Suzann Pettersen came from nine shots back entering Sunday’s final round of the LPGA Tour’s Safeway Classic to beat Na Yeon Choi in a sudden-death playoff to win her eighth tour event and second of the year. Despite her improbable victory, golf was secondary to the 30-year-old Norwegian star.
“I don’t think we can take anymore back home,” Pettersen told reporters Sunday night. “It’s been a brutal summer.”
Pettersen, who played the Evian Masters in grief over the bombing and mass shootings that killed 77 people in her hometown of Oslo in July, mourned the loss of a close friend who died last week in a skydiving accident. She dedicated Sunday’s trophy to the memory of 29-year-old Annan Henneie, who was survived by his wife and 10-day-old son
“This last incident was just the top of the ‑‑ just, I don’t know….It’s been very, very tough,” Pettersen said. “All I can think of is my love and my hugs go to his family and his wife and his little son. It’s just very, very sad.”
But Pettersen, who conceded she did not have a great feel to her game, had a job to do. “I dug deep, and grind, and made a few putts on the back nine,” she said.
Grinder. Grind, she did. Entering the final round at 1-over, Pettersen relied on her putter to help her mount her comeback. With five birdies and an eagle-3 on the par-5 10th on the Ghost Creek Course at Pumpkin Ridge Golf Club, she clinched her victory with a short putt for par on the first playoff hole.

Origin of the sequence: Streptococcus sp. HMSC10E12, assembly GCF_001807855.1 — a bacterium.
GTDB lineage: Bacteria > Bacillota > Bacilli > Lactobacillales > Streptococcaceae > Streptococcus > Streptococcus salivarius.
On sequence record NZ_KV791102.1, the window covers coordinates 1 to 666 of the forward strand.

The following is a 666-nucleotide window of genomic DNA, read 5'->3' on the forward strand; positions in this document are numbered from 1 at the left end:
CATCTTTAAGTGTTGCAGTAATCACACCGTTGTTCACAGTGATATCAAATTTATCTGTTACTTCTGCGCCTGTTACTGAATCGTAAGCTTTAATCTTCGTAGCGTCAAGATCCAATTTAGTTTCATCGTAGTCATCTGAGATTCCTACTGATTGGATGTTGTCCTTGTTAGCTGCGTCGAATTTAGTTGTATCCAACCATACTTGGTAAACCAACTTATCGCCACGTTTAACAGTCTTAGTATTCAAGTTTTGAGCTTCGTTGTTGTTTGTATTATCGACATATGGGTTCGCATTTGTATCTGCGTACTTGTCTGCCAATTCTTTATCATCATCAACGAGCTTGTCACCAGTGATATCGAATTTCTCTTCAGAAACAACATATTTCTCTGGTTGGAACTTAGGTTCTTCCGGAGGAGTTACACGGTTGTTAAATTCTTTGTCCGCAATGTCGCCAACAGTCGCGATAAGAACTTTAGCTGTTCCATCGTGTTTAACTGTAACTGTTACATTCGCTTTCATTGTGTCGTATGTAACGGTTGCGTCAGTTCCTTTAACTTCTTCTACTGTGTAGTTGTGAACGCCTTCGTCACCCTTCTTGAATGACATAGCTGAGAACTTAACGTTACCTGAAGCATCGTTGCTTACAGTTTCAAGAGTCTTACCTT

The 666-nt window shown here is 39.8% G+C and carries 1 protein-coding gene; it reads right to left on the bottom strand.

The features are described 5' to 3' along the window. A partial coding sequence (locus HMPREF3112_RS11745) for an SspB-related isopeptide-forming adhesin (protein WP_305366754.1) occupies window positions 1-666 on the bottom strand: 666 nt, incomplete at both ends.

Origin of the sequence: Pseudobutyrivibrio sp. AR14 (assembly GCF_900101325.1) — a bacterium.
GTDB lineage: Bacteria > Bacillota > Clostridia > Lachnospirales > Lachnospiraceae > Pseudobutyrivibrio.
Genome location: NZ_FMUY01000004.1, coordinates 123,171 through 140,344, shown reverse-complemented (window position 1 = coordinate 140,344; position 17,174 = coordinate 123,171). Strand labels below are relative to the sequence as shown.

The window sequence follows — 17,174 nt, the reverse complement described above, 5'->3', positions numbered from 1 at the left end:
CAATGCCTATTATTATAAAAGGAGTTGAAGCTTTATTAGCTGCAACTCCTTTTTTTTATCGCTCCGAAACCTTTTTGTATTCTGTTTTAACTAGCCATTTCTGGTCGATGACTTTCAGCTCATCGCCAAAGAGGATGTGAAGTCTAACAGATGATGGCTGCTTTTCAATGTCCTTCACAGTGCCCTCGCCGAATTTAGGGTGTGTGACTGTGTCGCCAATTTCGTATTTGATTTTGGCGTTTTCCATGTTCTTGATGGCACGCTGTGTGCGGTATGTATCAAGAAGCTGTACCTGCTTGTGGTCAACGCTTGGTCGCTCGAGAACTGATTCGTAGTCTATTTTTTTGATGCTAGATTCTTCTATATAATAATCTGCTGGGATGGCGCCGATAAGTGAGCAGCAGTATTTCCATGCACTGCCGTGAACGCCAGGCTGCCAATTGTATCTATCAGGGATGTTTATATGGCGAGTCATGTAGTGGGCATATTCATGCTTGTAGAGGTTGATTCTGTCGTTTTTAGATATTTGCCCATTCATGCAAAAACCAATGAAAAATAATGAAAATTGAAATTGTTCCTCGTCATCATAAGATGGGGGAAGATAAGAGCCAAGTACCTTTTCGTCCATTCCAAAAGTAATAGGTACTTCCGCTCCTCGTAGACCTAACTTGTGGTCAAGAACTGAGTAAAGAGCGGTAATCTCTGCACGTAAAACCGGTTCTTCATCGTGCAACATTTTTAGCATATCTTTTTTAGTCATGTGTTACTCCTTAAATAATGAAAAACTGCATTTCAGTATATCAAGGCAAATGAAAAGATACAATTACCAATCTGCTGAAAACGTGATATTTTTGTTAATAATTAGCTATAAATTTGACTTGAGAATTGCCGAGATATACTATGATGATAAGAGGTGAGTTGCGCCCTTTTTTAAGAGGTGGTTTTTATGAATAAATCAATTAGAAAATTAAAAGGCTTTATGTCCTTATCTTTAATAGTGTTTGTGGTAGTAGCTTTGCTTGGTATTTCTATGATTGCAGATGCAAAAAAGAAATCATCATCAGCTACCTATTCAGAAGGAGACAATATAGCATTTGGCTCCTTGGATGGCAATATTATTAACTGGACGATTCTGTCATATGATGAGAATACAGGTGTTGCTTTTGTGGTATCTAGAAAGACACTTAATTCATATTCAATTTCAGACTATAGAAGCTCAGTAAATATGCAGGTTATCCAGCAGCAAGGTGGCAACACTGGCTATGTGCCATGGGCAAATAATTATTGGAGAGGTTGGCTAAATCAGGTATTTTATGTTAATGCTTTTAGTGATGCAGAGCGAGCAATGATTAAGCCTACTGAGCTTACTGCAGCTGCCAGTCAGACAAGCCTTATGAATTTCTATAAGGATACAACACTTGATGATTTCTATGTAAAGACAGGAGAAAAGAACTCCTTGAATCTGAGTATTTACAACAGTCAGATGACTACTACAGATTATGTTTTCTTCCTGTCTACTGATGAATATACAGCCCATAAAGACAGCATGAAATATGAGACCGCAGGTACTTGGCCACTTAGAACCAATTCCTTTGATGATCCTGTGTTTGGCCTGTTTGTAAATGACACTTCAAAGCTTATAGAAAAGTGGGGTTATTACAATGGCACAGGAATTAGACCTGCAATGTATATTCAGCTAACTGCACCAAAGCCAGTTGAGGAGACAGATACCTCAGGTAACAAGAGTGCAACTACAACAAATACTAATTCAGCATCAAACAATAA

“I definitely didn’t think I was going to sit here when I started the day warming up,” Pettersen said about capturing her second straight victory after winning the Ladies Irish Open two weeks ago. “I did not anticipate this, but I’ll take it.”
After shooting a 3-over 74 on Saturday, Pettersen believed she was too far back to make a run at the Safeway title. So she set out with one goal: move up in the world rankings. Her caddie provided the incentive by telling her a low round could bump her up to No. 2 behind Yani Tseng.
“Sometimes you just need a few triggers like that to get an extra focus and make you wanting it because you’re kind of out of the hunt, you feel like,” said Pettersen, whose final-round 64 and playoff magic bumped her up to the second spot in Monday’s rankings.
Tseng, who finished tied for 13th, seven shots back of Pettersen and Choi’s 6-under, may be looking over her shoulder today because Pettersen said she was not satisfied with the “We Try Harder” spot.
Chasing Yani. “No. 2 ranking doesn’t really mean much to me,” Pettersen said. “I’m trying to chase down Yani. To [do that], you’ve got to win tournaments. I went one step in the right direction.”
Choi, for her part, began the day three strokes ahead of reigning Kraft Nabisco champ Stacy Lewis. A 3-over 39 on the front nine set her back but she was able to take a one-shot lead to the 18th hole. A missed par putt guaranteed a playoff with the surging Pettersen and an approach shot into the hazard on the same hole in overtime assured Pettersen’s win.